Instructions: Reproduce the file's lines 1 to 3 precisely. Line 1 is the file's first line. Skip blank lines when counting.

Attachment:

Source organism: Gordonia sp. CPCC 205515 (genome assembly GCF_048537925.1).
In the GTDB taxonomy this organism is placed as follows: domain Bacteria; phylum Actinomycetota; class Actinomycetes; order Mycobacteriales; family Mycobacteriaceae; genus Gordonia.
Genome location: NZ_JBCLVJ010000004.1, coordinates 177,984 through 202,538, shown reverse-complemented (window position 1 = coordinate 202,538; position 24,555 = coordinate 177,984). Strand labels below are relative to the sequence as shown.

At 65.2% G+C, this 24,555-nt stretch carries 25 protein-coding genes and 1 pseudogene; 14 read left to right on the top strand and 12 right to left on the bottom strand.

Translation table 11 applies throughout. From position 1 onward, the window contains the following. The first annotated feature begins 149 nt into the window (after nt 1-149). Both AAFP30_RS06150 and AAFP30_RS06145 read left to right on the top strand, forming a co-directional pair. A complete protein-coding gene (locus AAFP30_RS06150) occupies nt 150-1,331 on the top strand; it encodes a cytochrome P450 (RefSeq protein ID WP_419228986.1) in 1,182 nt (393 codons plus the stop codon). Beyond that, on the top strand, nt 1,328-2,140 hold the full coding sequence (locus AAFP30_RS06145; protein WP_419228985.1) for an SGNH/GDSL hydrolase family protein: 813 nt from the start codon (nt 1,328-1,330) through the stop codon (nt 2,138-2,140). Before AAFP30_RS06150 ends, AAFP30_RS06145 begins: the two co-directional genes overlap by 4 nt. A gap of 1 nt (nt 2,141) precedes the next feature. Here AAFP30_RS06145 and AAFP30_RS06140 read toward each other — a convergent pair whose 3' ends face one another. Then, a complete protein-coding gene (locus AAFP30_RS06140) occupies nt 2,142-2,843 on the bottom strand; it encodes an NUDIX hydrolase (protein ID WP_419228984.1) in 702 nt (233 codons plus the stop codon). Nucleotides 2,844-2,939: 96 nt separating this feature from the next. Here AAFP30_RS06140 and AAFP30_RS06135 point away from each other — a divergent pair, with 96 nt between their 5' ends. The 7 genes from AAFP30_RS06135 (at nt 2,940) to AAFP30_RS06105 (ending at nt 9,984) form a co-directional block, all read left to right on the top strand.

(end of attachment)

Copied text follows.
Source organism: Gordonia sp. CPCC 205515 (genome assembly GCF_048537925.1).
In the GTDB taxonomy this organism is placed as follows: domain Bacteria; phylum Actinomycetota; class Actinomycetes; order Mycobacteriales; family Mycobacteriaceae; genus Gordonia.
Genome location: NZ_JBCLVJ010000004.1, coordinates 177,984 through 202,538, shown reverse-complemented (window position 1 = coordinate 202,538; position 24,555 = coordinate 177,984). Strand labels below are relative to the sequence as shown.